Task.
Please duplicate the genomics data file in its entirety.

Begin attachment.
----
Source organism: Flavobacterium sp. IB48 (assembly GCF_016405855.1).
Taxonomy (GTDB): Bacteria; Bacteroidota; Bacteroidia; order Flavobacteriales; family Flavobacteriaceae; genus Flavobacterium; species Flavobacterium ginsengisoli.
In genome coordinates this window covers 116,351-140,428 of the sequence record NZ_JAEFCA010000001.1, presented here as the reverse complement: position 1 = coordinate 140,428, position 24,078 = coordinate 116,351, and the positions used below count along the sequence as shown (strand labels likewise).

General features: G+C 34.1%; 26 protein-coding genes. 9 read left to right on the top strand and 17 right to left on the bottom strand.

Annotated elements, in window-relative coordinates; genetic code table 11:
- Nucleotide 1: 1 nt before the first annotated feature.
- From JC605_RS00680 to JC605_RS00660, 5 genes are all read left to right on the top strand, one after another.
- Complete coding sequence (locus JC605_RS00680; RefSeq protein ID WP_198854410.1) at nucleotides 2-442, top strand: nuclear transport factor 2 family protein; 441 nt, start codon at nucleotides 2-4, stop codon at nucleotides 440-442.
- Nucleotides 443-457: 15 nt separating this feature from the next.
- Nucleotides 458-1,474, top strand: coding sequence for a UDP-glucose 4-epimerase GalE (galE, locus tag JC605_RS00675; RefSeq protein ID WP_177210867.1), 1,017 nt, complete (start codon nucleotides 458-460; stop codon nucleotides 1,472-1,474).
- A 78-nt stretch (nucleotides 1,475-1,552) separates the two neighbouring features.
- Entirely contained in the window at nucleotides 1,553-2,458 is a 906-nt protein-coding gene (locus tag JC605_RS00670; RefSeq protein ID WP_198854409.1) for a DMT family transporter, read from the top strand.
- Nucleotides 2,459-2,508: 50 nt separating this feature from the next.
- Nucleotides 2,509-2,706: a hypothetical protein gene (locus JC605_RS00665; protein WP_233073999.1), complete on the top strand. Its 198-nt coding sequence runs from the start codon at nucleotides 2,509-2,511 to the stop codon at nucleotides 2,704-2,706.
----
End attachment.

Source organism: Flavobacterium sp. IB48 (assembly GCF_016405855.1).
Taxonomy (GTDB): Bacteria; Bacteroidota; Bacteroidia; order Flavobacteriales; family Flavobacteriaceae; genus Flavobacterium; species Flavobacterium ginsengisoli.
In genome coordinates this window covers 116,351-140,428 of the sequence record NZ_JAEFCA010000001.1, presented here as the reverse complement: position 1 = coordinate 140,428, position 24,078 = coordinate 116,351, and the positions used below count along the sequence as shown (strand labels likewise).

General features: G+C 34.1%; 26 protein-coding genes. 9 read left to right on the top strand and 17 right to left on the bottom strand.

Annotated elements, in window-relative coordinates; genetic code table 11:
- Nucleotide 1: 1 nt before the first annotated feature.
- From JC605_RS00680 to JC605_RS00660, 5 genes are all read left to right on the top strand, one after another.
- Complete coding sequence (locus JC605_RS00680; RefSeq protein ID WP_198854410.1) at nucleotides 2-442, top strand: nuclear transport factor 2 family protein; 441 nt, start codon at nucleotides 2-4, stop codon at nucleotides 440-442.
- Nucleotides 443-457: 15 nt separating this feature from the next.
- Nucleotides 458-1,474, top strand: coding sequence for a UDP-glucose 4-epimerase GalE (galE, locus tag JC605_RS00675; RefSeq protein ID WP_177210867.1), 1,017 nt, complete (start codon nucleotides 458-460; stop codon nucleotides 1,472-1,474).
- A 78-nt stretch (nucleotides 1,475-1,552) separates the two neighbouring features.
- Entirely contained in the window at nucleotides 1,553-2,458 is a 906-nt protein-coding gene (locus tag JC605_RS00670; RefSeq protein ID WP_198854409.1) for a DMT family transporter, read from the top strand.
- Nucleotides 2,459-2,508: 50 nt separating this feature from the next.
- Nucleotides 2,509-2,706: a hypothetical protein gene (locus JC605_RS00665; protein WP_233073999.1), complete on the top strand. Its 198-nt coding sequence runs from the start codon at nucleotides 2,509-2,511 to the stop codon at nucleotides 2,704-2,706.